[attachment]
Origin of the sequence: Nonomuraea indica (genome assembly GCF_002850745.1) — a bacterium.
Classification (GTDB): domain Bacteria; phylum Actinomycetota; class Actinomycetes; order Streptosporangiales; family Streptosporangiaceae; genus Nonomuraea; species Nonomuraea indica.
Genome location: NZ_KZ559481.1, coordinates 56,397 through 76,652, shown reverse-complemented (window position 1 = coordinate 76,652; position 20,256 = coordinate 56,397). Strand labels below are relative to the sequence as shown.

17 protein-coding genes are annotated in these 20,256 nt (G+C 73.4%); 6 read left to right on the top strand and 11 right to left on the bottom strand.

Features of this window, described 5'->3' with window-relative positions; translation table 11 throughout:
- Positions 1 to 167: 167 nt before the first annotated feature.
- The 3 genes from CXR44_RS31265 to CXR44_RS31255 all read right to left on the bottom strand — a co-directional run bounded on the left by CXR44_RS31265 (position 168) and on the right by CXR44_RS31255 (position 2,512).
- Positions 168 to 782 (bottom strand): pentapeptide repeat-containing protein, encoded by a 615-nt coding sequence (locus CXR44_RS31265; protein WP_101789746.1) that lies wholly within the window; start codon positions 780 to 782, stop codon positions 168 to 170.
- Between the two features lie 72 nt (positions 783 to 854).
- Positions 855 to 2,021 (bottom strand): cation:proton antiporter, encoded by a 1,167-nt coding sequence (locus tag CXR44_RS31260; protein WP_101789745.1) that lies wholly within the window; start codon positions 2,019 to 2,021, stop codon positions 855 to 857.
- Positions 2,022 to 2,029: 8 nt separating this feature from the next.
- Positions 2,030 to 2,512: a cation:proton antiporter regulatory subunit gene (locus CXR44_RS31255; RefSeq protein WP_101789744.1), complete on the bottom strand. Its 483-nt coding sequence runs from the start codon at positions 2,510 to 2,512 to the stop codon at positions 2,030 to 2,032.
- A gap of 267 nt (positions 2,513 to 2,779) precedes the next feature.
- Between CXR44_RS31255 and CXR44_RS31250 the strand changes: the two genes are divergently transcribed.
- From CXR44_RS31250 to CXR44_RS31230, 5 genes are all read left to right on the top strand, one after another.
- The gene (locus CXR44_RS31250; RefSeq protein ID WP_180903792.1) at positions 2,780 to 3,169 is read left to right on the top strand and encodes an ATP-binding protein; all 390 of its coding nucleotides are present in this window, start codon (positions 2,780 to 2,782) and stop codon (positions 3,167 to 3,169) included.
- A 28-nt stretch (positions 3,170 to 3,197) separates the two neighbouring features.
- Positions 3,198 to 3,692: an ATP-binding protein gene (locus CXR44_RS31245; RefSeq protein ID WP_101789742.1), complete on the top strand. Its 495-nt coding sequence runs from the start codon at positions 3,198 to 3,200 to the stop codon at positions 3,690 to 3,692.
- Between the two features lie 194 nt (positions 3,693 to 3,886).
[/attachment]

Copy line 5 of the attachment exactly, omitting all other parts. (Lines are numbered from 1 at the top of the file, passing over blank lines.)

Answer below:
Features of this window, described 5'->3' with window-relative positions; translation table 11 throughout: